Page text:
Many advisors prepare retirement plans, estate plans, and business succession plans for others yet never sit down and prepare a business plan for their own practice. Sound like you?
Business plans traditionally took many hours to prepare, filled thick binders with pages and pages of market data, product and service plans, and financial forecasts. A business plan’s chief purpose was to get a bank or investor financing and was soon forgotten. Especially after the five figure consulting fee was paid. Was it used to run the business? You must be joking!
No wonder few businesses, including planning practices, prepare a plan and execute it to reach financial and practice goals. The cost in time, trouble, and money just wasn’t worth the perceived benefit.
Jim Horan’s series of books entitled, The One Page Business Plan has changed this gloomy picture for over 250,000 businesses since 1994. Now you can create a one page business plan to help define your practice, set goals, and define activities to help you reach your goals. In 2008, he wrote a Financial Services Edition which makes your job even easier.
The book walks you through a series of thought-provoking self-assessments and fill-in-the-blank templates to help you do the following:
Does this sound like a lot of work? Well, the book provides lots of examples to borrow from and a proven methodology. You also get a CD with Excel and Word documents to help you through the process. All very helpful.
But can you really do this by yourself? Yes and no. You can certainly do it yourself and by yourself. You’ll be miles ahead of where you are now without any business plan at all.
I recommend working with trusted advisors such as your partners, business coach and even your spouse. These “extra eye balls” will help you see your firm where it really is today and keep you from setting unattainable goals.
The value of this book far surpasses it’s list price of $34.95. Or its discount price at Amazon.com of $25.21.
Have I used the book? Yes, I created a one-page business plan for my living trust seminar business. That’s how I discovered the book because I needed a business plan for an attorney and I needed it fast. I’ll use the non-profit edition to help craft a business plan for our local Gospel Rescue Mission on whose board I serve. Another situation where I can’t create a lot of extra work for the executive director.
I’ll help my marketing consulting clients create one page business plans for their practices before I touch their websites or fix their yellow page ads. Or do anything else.
You won’t go wrong with this book. Get it, read it, and put it to use!
You’re an independent financial advisor. You want to expand your practice. Should you get going today and “just do it”?
For most advisors, the answer is “No.” Why is this?
Because you’ll probably end up wasting time and money and the effort will not succeed. Ouch.
I tell my clients that there is no magic marketing bullet which can easily and instantly expand your practice. I tell this to prospects because I don’t want a client with unrealistic expectations. Do you?
Imagine “Bob” calls your office for an initial consult. After introductions, you ask him what he wants you to do for him. Bob says with a straight face, “I lost 40% of my retirement portfolio when the market tanked. My current advisor pulled it out at the bottom so I missed the bounce. I want you to make up my losses in the next year. Can you do it?”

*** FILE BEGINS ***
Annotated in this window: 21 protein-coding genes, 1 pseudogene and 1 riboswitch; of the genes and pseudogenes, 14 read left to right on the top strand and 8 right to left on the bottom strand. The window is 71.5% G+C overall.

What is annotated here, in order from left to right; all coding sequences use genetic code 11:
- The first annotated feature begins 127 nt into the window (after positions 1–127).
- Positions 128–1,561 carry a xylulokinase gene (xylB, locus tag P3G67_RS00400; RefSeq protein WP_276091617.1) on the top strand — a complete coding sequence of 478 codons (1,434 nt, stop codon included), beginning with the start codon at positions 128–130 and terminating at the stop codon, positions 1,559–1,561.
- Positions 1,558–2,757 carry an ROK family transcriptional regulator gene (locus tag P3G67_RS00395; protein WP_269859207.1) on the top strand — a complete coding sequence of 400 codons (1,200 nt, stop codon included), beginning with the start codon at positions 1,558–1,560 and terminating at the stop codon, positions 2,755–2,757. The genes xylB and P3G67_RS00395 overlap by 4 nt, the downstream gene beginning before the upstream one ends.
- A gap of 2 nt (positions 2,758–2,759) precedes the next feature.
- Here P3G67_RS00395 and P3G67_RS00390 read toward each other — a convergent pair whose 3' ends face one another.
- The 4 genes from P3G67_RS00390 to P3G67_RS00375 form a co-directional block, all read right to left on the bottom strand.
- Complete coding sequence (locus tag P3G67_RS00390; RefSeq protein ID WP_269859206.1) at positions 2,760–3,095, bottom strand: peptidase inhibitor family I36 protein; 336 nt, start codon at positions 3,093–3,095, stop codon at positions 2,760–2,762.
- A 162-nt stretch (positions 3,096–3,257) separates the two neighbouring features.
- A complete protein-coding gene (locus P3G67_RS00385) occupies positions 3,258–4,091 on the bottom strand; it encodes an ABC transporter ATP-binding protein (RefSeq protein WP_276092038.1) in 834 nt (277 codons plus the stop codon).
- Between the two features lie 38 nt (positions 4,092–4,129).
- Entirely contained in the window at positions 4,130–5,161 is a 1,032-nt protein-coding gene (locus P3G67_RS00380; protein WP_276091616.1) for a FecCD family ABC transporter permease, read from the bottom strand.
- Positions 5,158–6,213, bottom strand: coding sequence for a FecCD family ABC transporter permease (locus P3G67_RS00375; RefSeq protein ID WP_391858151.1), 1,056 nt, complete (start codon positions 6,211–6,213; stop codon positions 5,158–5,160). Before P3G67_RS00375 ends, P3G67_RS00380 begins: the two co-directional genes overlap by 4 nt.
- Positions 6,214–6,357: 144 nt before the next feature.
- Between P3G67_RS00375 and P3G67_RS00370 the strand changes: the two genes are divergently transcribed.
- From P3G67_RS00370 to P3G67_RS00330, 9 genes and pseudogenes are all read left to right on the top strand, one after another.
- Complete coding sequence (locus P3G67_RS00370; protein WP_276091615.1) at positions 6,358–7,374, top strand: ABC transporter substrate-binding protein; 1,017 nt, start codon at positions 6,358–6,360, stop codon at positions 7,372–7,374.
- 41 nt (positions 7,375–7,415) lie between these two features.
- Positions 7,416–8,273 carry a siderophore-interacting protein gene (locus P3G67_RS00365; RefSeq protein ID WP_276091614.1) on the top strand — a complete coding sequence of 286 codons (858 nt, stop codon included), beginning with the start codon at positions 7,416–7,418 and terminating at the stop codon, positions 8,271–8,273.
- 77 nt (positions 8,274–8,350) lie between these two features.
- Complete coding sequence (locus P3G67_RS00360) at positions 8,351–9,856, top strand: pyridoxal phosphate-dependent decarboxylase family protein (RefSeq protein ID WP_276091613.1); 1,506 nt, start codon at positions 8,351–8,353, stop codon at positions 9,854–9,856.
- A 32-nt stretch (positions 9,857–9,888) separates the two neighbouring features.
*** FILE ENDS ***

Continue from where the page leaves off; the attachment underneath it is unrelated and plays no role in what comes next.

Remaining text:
He throws his quarterly statement on your desk and you notice he has a million dollars in his account. Nice.
Time to bring Bob back down to earth, “Do you realize that making up a 40% drop in one year would require earning 67% on your money?”
Bob looks shocked. “I don’t want to take on that kind of risk at my age. What are my options?”
You explain how some combination of more time and more money can get his retirement portfolio back where it was. “You can increase your monthly contributions to the max and stretch out your time horizon to 5 years. This eliminates the need to use risky investments so you’re much more likely to reach your goal.”
Bob likes the sound of this and you land the account. Congratulations!
Now what does this story have to do with growing your practice?
If Bob had pressed you a bit, you might tell him there are no magic bullet investments that give high returns quickly with low risk. The same thing is true in the marketing world. With one important difference.
Making such bold promises as a financial advisor can land you in an arbitration hearing. Making bold promises as an ad rep helps land the account and make the sale. Ever hear of a newspaper giving a refund when no one attends your open house? Me neither.
Magic Bullet Marketing activities can include:
Almost any unproven, untested marketing activity done in haste qualifies as a magic bullet marketing activity. Or anything requiring “just a few minutes of your time and your major credit card….”
So the moral to the story is that expanding your practice takes time and money.
You can save time by hiring someone to help you get it done. Or you can invest your time and do it yourself when money’s tight.
I’d love to hear your comments on ‘magic bullet marketing’ efforts. Did you hit your target? Or fire a blank?
If you ran into an old buddy at your high school reunion, you’d probably be asked, “So what do you do?”
As an independent financial advisor, you have several ways to answer the question. What comes to mind first?
“I am a certified financial planner.” Or “I am a financial advisor.”
If he was curious to learn more, you might describe your approach to financial planning, estate planning, or risk analysis. You might talk about the financial markets, indexed annuities, or CD rates. You might mention the value of annual reviews and portfolio re-balancing.